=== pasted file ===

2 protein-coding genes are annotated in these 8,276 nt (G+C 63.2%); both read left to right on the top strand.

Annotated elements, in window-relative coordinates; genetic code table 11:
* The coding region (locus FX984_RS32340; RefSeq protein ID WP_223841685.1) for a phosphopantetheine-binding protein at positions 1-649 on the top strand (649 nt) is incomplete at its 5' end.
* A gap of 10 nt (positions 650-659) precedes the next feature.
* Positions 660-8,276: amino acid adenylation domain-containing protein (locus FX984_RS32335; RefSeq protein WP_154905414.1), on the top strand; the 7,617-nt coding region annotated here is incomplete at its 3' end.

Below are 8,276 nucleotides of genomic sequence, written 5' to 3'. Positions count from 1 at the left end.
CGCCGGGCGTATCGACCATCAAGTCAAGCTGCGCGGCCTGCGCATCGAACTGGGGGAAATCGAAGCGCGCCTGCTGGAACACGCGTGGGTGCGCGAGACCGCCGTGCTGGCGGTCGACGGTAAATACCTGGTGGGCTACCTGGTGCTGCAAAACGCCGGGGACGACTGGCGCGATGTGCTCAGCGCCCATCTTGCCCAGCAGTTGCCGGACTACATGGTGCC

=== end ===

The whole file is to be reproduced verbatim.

2 protein-coding genes are annotated in these 8,276 nt (G+C 63.2%); both read left to right on the top strand.

Annotated elements, in window-relative coordinates; genetic code table 11:
* The coding region (locus FX984_RS32340; RefSeq protein ID WP_223841685.1) for a phosphopantetheine-binding protein at positions 1-649 on the top strand (649 nt) is incomplete at its 5' end.
* A gap of 10 nt (positions 650-659) precedes the next feature.
* Positions 660-8,276: amino acid adenylation domain-containing protein (locus FX984_RS32335; RefSeq protein WP_154905414.1), on the top strand; the 7,617-nt coding region annotated here is incomplete at its 3' end.

Below are 8,276 nucleotides of genomic sequence, written 5' to 3'. Positions count from 1 at the left end.
CGCCGGGCGTATCGACCATCAAGTCAAGCTGCGCGGCCTGCGCATCGAACTGGGGGAAATCGAAGCGCGCCTGCTGGAACACGCGTGGGTGCGCGAGACCGCCGTGCTGGCGGTCGACGGTAAATACCTGGTGGGCTACCTGGTGCTGCAAAACGCCGGGGACGACTGGCGCGATGTGCTCAGCGCCCATCTTGCCCAGCAGTTGCCGGACTACATGGTGCC